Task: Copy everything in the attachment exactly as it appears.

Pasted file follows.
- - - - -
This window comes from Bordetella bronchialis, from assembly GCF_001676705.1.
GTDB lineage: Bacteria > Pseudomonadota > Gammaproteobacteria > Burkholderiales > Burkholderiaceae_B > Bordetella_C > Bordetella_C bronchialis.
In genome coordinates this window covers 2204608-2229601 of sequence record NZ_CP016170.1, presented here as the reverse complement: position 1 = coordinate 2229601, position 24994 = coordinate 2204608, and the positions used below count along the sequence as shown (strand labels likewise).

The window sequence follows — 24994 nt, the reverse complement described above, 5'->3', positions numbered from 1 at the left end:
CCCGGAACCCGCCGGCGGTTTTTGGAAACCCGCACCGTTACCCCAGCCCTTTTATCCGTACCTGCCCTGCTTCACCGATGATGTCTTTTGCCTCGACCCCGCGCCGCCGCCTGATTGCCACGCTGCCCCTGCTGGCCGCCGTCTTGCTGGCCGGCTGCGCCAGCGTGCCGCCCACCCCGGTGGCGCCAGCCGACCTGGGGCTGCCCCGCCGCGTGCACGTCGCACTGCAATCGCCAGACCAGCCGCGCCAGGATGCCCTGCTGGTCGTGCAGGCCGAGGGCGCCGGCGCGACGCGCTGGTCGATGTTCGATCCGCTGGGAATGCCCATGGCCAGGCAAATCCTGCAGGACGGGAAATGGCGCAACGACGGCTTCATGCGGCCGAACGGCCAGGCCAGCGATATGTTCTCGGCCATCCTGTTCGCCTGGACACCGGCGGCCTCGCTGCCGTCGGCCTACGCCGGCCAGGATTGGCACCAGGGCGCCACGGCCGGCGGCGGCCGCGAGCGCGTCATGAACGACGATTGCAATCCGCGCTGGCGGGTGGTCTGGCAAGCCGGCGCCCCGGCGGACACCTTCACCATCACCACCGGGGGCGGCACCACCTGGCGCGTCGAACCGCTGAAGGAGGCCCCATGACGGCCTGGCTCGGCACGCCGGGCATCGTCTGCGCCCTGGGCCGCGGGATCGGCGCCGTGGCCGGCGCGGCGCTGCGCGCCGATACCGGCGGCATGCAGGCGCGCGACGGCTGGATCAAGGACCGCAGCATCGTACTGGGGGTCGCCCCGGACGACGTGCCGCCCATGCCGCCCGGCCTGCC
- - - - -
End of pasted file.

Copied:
This window comes from Bordetella bronchialis, from assembly GCF_001676705.1.
GTDB lineage: Bacteria > Pseudomonadota > Gammaproteobacteria > Burkholderiales > Burkholderiaceae_B > Bordetella_C > Bordetella_C bronchialis.
In genome coordinates this window covers 2204608-2229601 of sequence record NZ_CP016170.1, presented here as the reverse complement: position 1 = coordinate 2229601, position 24994 = coordinate 2204608, and the positions used below count along the sequence as shown (strand labels likewise).

The window sequence follows — 24994 nt, the reverse complement described above, 5'->3', positions numbered from 1 at the left end:
CCCGGAACCCGCCGGCGGTTTTTGGAAACCCGCACCGTTACCCCAGCCCTTTTATCCGTACCTGCCCTGCTTCACCGATGATGTCTTTTGCCTCGACCCCGCGCCGCCGCCTGATTGCCACGCTGCCCCTGCTGGCCGCCGTCTTGCTGGCCGGCTGCGCCAGCGTGCCGCCCACCCCGGTGGCGCCAGCCGACCTGGGGCTGCCCCGCCGCGTGCACGTCGCACTGCAATCGCCAGACCAGCCGCGCCAGGATGCCCTGCTGGTCGTGCAGGCCGAGGGCGCCGGCGCGACGCGCTGGTCGATGTTCGATCCGCTGGGAATGCCCATGGCCAGGCAAATCCTGCAGGACGGGAAATGGCGCAACGACGGCTTCATGCGGCCGAACGGCCAGGCCAGCGATATGTTCTCGGCCATCCTGTTCGCCTGGACACCGGCGGCCTCGCTGCCGTCGGCCTACGCCGGCCAGGATTGGCACCAGGGCGCCACGGCCGGCGGCGGCCGCGAGCGCGTCATGAACGACGATTGCAATCCGCGCTGGCGGGTGGTCTGGCAAGCCGGCGCCCCGGCGGACACCTTCACCATCACCACCGGGGGCGGCACCACCTGGCGCGTCGAACCGCTGAAGGAGGCCCCATGACGGCCTGGCTCGGCACGCCGGGCATCGTCTGCGCCCTGGGCCGCGGGATCGGCGCCGTGGCCGGCGCGGCGCTGCGCGCCGATACCGGCGGCATGCAGGCGCGCGACGGCTGGATCAAGGACCGCAGCATCGTACTGGGGGTCGCCCCGGACGACGTGCCGCCCATGCCGCCCGGCCTGCC